Coping After an Organ Transplant

The average recipient spends months or even years anticipating organ transplant surgery, waiting and hoping for the day that will provide a second chance at a healthy life.

Out of necessity patients must focus on dealing with their life-threatening illness and hoping for surgery rather than learning skills to help them cope with a transplant that may not happen. With the emphasis on maintaining ​heath and hope preoperatively, many patients are unprepared for the changes in their lives and health after the transplant surgery.

Coping with these changes requires support, diligence and a willingness to prioritize a healthy lifestyle and maintain a healthy organ.

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Emotional Issues

There are issues that are unique to organ transplantation that the average surgery patient does not experience. In the majority of cases, a patient who is waiting for an organ knows that for an organ to become available an appropriate donor must die.

There is an emotional struggle between maintaining hope for a transplant and dread, knowing that a stranger will die before that becomes possible. Transplant recipients often acknowledge that they feel survivor’s guilt, having benefitted from the death of another.

It is important for recipients to remember that family members of donors report feeling that being able to donate organs was the only positive thing to happen during a heartbreaking time. The correspondence they receive from organ recipients can help the feeling of total loss after a loved one dies.

Being able to establish a relationship with a donor family, even if by mail only, can bring a sense of peace. For the donor family, a part of their loved one lives on. Some families and recipients choose to meet after corresponding, forging a bond over their shared experience.

Addiction and Depression

The weeks and months immediately following surgery can be very stressful for an organ recipient, making it an especially difficult time to maintain sobriety for those who are battling addiction.

Alcohol, tobacco, and drugs are routinely tested for when patients are waiting for a transplant, as abstinence is a condition of being on the waiting list at most transplant centers, but once surgery takes place the temptation to return to old behaviors can be overwhelming.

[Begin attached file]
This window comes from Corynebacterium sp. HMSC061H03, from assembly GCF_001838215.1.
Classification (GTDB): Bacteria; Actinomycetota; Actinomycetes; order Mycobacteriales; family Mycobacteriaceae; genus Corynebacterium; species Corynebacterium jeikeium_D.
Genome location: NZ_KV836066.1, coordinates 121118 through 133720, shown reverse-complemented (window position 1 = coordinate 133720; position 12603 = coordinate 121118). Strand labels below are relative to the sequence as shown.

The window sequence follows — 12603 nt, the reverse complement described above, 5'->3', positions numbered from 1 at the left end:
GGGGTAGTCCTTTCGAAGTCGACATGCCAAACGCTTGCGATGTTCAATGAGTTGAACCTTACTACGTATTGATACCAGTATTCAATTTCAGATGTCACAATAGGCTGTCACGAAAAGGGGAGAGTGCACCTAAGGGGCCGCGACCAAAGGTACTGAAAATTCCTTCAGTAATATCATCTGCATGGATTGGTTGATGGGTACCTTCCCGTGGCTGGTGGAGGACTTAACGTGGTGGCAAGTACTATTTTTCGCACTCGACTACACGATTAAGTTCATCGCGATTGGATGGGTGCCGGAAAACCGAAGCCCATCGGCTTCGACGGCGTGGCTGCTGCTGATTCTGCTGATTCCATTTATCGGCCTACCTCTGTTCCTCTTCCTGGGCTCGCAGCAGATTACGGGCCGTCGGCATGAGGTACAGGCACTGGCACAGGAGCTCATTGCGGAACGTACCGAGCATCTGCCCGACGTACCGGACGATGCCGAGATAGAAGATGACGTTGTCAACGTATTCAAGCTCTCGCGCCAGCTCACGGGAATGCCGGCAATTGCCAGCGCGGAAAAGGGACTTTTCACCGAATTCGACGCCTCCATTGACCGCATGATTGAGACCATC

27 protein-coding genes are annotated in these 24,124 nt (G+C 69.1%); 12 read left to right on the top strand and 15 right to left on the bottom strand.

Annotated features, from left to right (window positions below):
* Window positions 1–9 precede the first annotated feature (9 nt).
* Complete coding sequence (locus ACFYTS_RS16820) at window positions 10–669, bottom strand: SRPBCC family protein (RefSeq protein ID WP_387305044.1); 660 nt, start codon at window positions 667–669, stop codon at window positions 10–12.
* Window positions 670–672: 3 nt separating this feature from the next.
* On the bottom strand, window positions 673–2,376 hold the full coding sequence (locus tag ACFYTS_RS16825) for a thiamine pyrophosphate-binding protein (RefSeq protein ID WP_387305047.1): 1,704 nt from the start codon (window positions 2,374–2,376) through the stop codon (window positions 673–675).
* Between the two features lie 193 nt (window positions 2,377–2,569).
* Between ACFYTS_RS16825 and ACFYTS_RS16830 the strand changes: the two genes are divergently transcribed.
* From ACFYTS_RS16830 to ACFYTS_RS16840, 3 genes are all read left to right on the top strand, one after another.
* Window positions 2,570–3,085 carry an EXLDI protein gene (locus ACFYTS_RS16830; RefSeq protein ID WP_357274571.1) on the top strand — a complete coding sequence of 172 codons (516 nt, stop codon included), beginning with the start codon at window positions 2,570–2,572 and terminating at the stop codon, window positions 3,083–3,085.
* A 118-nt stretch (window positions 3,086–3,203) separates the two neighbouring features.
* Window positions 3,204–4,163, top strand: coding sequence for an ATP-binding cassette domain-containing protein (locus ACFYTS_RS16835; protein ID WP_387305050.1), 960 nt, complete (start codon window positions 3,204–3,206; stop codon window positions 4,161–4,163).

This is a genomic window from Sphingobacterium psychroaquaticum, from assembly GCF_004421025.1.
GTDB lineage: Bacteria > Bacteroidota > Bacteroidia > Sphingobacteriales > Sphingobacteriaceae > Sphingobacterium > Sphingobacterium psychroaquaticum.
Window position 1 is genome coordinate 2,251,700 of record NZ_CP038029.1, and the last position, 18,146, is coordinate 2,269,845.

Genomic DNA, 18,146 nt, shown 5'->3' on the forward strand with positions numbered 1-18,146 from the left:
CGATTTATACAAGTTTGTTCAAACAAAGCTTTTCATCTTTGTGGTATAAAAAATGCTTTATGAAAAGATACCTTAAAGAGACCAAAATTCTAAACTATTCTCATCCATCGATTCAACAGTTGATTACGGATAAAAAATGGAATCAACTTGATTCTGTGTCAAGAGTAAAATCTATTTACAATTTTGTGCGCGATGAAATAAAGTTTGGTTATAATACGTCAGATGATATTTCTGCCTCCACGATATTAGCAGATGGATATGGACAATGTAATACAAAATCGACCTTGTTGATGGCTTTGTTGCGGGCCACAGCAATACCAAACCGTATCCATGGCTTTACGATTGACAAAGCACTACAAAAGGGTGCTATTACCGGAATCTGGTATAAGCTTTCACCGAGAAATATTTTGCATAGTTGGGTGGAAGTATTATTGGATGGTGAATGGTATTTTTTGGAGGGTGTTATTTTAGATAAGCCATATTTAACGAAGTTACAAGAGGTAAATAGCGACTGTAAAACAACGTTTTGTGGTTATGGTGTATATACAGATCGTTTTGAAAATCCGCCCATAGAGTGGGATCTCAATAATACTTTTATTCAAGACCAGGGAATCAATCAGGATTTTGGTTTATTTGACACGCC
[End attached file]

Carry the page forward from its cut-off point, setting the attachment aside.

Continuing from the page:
It is essential for recipients to maintain their healthy habits, as these drugs can be toxic to the new organs. There are many 12 step programs available for patients battling addictions and their families, inpatient and outpatient treatment programs and support groups.

Smokers can discuss anti-smoking prescriptions with their surgeon and many other types of therapies for smoking cessation are available over the counter.

Depression after surgery is not isolated to people with unrealistic expectations, it is common with chronic illnesses and major surgeries. While many have a tendency to deny there is a problem, confronting depression and seeking treatment is essential to maintaining good health.

Patients who are depressed are more likely to return to addictive behaviors and less likely to take an active role in their recovery and long-term health.

Related Donor Organ Transplant Issues

A minority of organ recipients have a liver segment or kidney donated by a living family member or friend, which presents entirely different issues than those of an anonymous donor. A living donor may have a significant period of recovery after surgery, with additional time spent recuperating at home.

While surgery bills are paid for by the recipient’s insurance, lost wages and pain and suffering are not, and may cause hard feelings among family members. Disability insurance may provide financial relief, but there may be issues after a donor is discharged regarding whose insurance pays for medications that are part of aftercare.

A feeling of “owing” the friend or relative who is a donor is not uncommon. There are also donors who have complications after surgery. There are instances of the “sick” family member having a transplant and being discharged from the hospital before the “well’ donor.

Some people also experience depression after donation, a serious low after the euphoria of being instrumental in saving a life. Surgical complications or psychological issues after donation may cause the recipient to feel guilty for having “caused” these problems.